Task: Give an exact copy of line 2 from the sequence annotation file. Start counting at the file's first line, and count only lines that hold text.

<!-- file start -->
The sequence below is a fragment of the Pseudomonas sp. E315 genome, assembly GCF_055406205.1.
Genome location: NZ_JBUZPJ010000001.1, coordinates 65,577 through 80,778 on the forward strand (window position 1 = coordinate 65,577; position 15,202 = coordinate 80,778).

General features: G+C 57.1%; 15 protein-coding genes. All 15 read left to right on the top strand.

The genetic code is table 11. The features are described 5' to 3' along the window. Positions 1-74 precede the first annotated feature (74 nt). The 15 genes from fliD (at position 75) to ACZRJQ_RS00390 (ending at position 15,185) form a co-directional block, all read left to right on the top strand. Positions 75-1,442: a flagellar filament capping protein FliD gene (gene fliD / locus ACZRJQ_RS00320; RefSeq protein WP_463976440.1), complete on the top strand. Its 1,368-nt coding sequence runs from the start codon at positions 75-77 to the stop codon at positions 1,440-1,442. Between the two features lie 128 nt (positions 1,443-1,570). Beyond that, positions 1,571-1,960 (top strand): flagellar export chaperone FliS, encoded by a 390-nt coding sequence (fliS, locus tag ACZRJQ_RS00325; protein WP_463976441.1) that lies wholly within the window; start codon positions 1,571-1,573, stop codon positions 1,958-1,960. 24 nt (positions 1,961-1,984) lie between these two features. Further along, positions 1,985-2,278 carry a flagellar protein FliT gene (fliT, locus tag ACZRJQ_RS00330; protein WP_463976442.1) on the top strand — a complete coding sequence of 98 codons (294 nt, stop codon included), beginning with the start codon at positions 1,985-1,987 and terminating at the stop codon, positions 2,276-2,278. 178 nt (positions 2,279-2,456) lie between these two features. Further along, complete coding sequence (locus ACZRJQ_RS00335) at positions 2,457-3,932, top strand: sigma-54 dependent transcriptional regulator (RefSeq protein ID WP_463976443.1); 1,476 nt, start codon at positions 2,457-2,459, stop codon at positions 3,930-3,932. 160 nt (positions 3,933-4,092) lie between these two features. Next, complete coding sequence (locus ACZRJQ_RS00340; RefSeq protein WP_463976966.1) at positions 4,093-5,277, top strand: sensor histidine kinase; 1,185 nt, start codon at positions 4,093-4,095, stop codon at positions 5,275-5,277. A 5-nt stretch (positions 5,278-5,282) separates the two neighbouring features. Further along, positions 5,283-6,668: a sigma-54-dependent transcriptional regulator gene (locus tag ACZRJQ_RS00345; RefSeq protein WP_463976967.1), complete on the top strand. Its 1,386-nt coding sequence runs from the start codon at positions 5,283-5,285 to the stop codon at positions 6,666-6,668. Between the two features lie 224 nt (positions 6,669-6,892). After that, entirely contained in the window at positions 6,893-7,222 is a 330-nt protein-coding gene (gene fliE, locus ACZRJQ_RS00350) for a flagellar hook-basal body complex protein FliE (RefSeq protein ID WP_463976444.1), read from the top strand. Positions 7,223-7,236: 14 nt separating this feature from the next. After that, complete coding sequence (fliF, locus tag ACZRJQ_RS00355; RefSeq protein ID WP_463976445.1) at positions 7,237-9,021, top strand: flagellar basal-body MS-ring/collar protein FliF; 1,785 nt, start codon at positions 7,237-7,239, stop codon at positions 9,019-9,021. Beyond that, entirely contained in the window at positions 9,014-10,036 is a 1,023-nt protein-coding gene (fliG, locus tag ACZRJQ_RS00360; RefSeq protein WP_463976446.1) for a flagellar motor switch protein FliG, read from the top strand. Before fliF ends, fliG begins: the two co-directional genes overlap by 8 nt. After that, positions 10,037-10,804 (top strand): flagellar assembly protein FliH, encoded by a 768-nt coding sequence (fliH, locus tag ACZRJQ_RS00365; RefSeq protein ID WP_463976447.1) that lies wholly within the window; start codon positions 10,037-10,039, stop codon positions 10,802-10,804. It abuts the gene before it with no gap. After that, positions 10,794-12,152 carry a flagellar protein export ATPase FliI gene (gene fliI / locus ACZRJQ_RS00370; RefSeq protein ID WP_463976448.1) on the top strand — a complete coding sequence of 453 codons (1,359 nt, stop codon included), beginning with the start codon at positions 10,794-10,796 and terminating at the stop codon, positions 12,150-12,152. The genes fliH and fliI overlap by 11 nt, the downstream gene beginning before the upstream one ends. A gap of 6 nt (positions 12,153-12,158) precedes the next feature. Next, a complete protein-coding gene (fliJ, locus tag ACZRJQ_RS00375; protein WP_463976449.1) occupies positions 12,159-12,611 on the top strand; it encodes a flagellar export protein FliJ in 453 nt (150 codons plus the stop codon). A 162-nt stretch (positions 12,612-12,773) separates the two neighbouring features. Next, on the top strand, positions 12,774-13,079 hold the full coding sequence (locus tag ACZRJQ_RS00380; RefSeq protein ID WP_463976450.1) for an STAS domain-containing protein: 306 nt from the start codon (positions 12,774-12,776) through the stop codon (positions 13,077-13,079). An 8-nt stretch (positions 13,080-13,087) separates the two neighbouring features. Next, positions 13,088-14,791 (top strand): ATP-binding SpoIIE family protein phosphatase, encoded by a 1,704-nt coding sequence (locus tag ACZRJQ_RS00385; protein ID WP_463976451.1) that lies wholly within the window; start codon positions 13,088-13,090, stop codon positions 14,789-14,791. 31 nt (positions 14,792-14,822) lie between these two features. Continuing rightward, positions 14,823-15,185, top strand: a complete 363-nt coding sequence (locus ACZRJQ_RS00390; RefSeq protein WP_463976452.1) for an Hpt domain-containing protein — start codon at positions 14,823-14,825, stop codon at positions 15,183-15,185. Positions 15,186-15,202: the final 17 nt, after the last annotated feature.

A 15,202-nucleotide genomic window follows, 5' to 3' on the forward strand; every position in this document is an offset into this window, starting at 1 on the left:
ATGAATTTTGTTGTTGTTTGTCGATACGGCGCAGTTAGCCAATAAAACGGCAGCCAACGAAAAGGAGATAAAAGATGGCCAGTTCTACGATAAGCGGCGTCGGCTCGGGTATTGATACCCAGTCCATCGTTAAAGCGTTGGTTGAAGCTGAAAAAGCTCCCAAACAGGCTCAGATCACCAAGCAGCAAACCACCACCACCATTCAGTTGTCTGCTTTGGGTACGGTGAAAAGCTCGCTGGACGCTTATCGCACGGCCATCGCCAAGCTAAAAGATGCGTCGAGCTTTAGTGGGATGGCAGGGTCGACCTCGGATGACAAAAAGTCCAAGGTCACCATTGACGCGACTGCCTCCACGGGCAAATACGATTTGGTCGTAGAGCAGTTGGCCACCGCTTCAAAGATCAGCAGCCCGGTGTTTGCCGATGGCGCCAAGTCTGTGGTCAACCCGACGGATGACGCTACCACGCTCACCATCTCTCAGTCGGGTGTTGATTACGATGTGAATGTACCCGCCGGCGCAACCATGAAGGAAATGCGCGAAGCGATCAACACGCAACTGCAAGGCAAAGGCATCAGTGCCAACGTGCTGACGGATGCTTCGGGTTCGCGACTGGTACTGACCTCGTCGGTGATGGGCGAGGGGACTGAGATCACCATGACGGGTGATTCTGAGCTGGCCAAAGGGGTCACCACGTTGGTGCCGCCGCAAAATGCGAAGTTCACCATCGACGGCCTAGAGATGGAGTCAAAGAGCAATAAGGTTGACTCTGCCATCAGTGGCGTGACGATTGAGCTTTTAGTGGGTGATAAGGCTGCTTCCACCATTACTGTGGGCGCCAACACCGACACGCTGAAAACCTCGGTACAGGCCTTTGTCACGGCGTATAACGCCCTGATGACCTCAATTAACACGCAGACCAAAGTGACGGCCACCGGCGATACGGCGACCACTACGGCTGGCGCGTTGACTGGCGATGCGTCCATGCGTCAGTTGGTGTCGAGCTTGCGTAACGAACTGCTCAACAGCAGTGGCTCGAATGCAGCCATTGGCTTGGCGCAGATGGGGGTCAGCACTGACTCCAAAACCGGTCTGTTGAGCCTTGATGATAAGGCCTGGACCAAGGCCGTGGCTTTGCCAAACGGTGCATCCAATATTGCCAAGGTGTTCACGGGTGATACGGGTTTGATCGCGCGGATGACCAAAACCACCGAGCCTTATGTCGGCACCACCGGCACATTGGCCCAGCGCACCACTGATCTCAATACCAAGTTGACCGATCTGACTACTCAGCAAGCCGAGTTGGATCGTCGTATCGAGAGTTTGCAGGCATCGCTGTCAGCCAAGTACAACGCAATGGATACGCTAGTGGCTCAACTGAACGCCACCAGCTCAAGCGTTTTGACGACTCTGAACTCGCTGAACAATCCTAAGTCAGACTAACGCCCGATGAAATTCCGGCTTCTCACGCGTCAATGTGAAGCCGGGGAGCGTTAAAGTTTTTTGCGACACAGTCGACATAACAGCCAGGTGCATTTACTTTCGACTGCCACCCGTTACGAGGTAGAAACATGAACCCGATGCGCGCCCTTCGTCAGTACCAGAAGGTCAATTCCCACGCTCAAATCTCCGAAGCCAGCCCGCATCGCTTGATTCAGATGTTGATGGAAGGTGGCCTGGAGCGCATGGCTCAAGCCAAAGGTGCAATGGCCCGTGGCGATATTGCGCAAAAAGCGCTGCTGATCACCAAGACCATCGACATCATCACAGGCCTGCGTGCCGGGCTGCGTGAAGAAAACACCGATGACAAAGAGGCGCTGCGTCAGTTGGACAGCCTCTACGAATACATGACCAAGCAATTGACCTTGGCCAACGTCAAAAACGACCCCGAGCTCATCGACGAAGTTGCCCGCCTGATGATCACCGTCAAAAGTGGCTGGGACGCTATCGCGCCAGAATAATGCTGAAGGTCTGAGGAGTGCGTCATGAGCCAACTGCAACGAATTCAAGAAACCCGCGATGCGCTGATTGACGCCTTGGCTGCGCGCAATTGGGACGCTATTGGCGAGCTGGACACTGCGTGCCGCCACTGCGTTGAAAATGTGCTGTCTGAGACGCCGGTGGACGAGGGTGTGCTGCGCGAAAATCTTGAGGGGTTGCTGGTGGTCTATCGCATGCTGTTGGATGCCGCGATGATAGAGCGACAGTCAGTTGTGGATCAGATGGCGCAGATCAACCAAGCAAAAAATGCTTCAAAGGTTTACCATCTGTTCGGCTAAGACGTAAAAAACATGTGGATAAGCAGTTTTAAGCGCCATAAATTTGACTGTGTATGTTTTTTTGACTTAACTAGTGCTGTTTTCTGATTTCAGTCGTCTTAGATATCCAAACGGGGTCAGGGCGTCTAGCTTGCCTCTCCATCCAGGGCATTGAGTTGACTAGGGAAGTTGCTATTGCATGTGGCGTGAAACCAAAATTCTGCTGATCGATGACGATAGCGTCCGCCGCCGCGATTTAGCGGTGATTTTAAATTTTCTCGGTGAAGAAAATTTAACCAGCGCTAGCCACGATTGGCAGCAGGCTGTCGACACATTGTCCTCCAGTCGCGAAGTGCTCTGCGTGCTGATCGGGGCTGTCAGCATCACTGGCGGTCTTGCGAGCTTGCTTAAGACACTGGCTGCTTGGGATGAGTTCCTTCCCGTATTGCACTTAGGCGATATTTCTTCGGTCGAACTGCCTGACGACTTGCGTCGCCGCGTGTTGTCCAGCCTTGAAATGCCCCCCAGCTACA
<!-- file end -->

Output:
Genome location: NZ_JBUZPJ010000001.1, coordinates 65,577 through 80,778 on the forward strand (window position 1 = coordinate 65,577; position 15,202 = coordinate 80,778).